5 years ago

Nurses’ ‘worry’ as predictor of deteriorating surgical ward patients: A prospective cohort study of the Dutch-Early-Nurse-Worry-Indicator-Score

Nurses’ ‘worry’ is used as a calling criterion in many Rapid Response Systems, however it is valued inconsistently. Furthermore, barriers to call the Rapid Response Team can cause delay in escalating care. The literature identifies nine indicators which trigger nurses to worry about a patient's condition. Objectives The objective of this study is to determine the significance of nurses’ ‘worry’ and/or indicators underlying ‘worry’ to predict unplanned Intensive-Care/High-Dependency-Unit admission or unexpected mortality among surgical ward patients. Design A prospective cohort study. Settings A 500-bed tertiary University affiliated teaching hospital. Participants Adult, native speaking surgical patients, admitted to three surgical wards (traumatology, vascular- and abdominal/oncological surgery). We excluded patients with a non-ICU policy or with no curative treatment. Mentally incapacitated patients were also excluded. Methods We developed a new clinical assessment tool, the Dutch-Early-Nurse-Worry-Indicator-Score (DENWIS) based on signs underlying ‘worry’. Nurses systematically scored their ‘worry’ and the DENWIS once per shift or at any moment of ‘worry’. DENWIS measurements were linked to routinely measured vital signs. The composite endpoint was unplanned Intensive-Care/High-Dependency-Unit admission or unexpected mortality. The DENWIS-indicators were included in a univariate and multivariate logistic regression analysis, subsequently inserting ‘worry’ and the Early Warning Score into the model. We calculated the area under the receiver-operating characteristics curve. Results In 3522 patients there were 102 (2.9%) patients with unplanned Intensive Care Unit/High Dependency Unit-admissions or unexpected mortality. ‘Worry’ (0.81) and the DENWIS-model (0.85) had a lower area under the receiver-operating characteristics curve than the Early Warning Score (0.86). Adding ‘worry’ and the Early Warning Score to the DENWIS-model resulted in higher areas under the receiver operating characteristics curves (0.87 and 0.91, respectively) compared with the Early Warning Score only based on vital signs. Conclusions In this single-center study we showed that adding the Early Warning Score based on vital signs to the DENWIS-indicators improves prediction of unplanned Intensive-Care/High-Dependency-Unit admission or unexpected mortality.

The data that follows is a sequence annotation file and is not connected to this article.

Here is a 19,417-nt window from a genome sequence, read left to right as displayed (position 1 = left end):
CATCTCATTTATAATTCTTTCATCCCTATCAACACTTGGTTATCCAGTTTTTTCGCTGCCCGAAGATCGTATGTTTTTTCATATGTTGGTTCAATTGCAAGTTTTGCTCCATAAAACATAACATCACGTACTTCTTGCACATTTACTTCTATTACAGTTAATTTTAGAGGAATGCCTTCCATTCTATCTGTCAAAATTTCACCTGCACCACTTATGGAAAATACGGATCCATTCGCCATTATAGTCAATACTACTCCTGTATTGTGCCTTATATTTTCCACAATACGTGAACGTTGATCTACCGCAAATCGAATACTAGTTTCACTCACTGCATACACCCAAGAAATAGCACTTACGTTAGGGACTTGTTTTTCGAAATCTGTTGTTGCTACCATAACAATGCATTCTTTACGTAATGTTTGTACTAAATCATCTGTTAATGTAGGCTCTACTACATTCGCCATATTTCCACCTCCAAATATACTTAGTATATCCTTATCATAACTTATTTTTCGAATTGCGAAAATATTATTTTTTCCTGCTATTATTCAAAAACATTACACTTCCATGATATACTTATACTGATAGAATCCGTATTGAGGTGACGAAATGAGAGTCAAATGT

Publisher URL: www.sciencedirect.com/science

DOI: S0020748916300244

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